Monday, August 13, 2012

Mama Bird

No one mentions the Mama Bird....

"Come to the edge," [s]he said.
They said, "We are afraid."
"Come to the edge," [s]he said.
They came.
[S]he pushed them...
...and they flew.
-Guillaume Apollinaire
I pushed another one out of the next today, and as I expected, he flew.  He soared.  He never even looked down, so confident was he in his place in this world, so sure of his footsteps down the path blazed before him by his older brother.  Leo started Kindergarten today. 

And Aidan began his year as a third grader, in a new, upper elementary school serving grades 3 and 4. 

But it was a hard day for Mama Bird, and perhaps harder still for the last baby in the nest. ... I think Pax summed it up pretty perfectly for the both of us.  This is how my heart felt this morning watching my two big boys head off to school in the bright yellow bus. 

 Some things don't get easier the longer you parent, and this is one of them.  I can't quite articulate yet what was so hard about this morning, about the 2:1 ratio of school boy: home boy, instead of the house full of boys I most prefer.  I can't quite articulate it, yet Pax, in his magnificent wordlessness, does a pretty outstanding job of illustrating my sentiment.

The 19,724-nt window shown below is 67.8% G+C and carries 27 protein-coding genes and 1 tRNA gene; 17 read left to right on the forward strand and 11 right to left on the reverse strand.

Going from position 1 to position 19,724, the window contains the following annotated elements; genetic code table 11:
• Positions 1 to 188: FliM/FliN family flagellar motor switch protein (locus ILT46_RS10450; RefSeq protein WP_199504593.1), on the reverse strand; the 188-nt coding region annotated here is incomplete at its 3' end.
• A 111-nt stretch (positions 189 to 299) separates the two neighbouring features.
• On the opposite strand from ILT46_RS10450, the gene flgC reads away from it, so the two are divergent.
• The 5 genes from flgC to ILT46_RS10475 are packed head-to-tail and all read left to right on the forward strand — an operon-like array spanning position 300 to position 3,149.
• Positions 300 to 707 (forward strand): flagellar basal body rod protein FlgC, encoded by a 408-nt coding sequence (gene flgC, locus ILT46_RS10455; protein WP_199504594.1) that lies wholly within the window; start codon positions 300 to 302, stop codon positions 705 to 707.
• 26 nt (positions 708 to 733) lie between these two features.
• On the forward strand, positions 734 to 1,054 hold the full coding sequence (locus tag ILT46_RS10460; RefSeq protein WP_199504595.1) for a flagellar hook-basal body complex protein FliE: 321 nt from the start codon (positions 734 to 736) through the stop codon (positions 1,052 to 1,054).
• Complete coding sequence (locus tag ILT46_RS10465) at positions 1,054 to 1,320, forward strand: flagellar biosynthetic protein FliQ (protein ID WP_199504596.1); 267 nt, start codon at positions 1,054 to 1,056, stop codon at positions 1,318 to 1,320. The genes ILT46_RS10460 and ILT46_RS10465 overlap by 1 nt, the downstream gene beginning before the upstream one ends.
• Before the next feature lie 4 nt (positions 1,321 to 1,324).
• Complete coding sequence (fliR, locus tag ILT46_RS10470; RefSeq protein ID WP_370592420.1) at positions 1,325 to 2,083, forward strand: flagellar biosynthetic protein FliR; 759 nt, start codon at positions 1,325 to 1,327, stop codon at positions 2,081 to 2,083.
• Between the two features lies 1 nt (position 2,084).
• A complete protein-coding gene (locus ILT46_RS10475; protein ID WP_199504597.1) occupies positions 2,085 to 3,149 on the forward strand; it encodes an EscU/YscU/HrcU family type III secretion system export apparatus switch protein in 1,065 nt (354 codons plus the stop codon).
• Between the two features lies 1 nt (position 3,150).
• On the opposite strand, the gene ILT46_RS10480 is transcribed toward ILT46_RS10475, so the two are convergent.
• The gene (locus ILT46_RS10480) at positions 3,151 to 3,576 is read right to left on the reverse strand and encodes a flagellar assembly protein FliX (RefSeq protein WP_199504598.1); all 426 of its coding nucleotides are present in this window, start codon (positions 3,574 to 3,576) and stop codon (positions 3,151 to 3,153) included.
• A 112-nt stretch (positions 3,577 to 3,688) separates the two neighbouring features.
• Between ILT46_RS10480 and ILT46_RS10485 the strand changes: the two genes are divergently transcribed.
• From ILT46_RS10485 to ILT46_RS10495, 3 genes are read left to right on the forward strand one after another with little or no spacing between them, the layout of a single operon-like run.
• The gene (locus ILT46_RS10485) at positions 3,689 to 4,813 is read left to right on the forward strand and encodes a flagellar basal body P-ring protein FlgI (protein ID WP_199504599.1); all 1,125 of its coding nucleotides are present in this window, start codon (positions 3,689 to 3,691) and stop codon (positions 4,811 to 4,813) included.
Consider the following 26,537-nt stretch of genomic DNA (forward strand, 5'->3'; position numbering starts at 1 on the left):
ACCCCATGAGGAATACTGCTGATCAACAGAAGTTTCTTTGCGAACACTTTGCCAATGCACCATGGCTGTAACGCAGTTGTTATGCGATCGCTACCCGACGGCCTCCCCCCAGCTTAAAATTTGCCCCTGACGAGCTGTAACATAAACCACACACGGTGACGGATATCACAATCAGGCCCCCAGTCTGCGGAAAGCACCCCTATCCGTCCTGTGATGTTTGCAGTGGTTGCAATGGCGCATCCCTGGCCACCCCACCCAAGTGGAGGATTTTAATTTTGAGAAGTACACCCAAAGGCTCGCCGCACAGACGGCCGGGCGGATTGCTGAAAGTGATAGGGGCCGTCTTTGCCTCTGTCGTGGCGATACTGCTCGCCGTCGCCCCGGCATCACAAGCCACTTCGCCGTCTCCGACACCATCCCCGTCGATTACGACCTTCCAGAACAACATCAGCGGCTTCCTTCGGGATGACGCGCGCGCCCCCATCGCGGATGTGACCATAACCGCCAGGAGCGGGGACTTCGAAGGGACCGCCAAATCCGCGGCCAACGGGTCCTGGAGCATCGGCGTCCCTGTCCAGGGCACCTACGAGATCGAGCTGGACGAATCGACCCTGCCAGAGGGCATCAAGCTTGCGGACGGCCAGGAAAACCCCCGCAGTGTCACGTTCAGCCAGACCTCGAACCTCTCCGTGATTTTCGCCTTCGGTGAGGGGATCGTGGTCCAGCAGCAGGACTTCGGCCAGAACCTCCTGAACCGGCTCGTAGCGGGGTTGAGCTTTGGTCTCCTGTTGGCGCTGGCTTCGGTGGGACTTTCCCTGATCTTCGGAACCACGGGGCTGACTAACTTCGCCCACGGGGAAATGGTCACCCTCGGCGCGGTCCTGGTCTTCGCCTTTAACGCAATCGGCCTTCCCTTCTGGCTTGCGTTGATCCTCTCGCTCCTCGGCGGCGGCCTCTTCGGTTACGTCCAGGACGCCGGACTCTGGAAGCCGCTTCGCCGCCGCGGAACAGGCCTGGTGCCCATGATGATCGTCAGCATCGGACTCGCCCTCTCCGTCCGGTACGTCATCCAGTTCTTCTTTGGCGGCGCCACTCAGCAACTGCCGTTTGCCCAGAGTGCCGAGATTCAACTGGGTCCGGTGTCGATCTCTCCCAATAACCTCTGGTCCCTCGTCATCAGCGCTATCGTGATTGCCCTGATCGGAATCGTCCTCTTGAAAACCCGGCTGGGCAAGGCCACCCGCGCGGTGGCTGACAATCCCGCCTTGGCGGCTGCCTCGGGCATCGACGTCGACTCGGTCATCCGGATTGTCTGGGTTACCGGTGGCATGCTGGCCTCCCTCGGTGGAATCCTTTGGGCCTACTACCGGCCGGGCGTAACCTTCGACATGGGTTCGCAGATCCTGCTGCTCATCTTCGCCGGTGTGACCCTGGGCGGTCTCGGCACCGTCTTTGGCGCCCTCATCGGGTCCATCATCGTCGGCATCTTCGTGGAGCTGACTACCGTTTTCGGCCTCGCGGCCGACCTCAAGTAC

And yet it is this photo below that is my favorite, because it speaks to what my heart hoped for most of all, shows what I've coached Aidan to do for Leo in these first weeks of school. I asked Aidan to protect Leo, watch out for him, represent our family to Leo and act as a guardian for him.  I reminded Aidan what it felt like in his first weeks of kindergarten, and made sure he knew how lucky Leo was to have Aidan on his side.  The full truth is that after a summer of bickering and squabbles, I wasn't sure Aidan's sweet and compassionate nature would shine through quite bright enough when it was his middle brother in need of some light. 

But it did, and he delivered.  From reports on both sides, the (horribly long) ride home was filled with kind words and sweet laughter.  Tonight, hearing this account, Mama Bird was able to smooth tired feathers and tuck small wings into warm nests with the understanding and contentment of knowing that at least there is soaring and flight to enjoy in place of the empty holes left in the nest. 

1 comment:

Susan said...

Well written, Mama Bird. And Pax's picture is worth a 1000 words. Nice job getting them ready to be pushed out of the nest!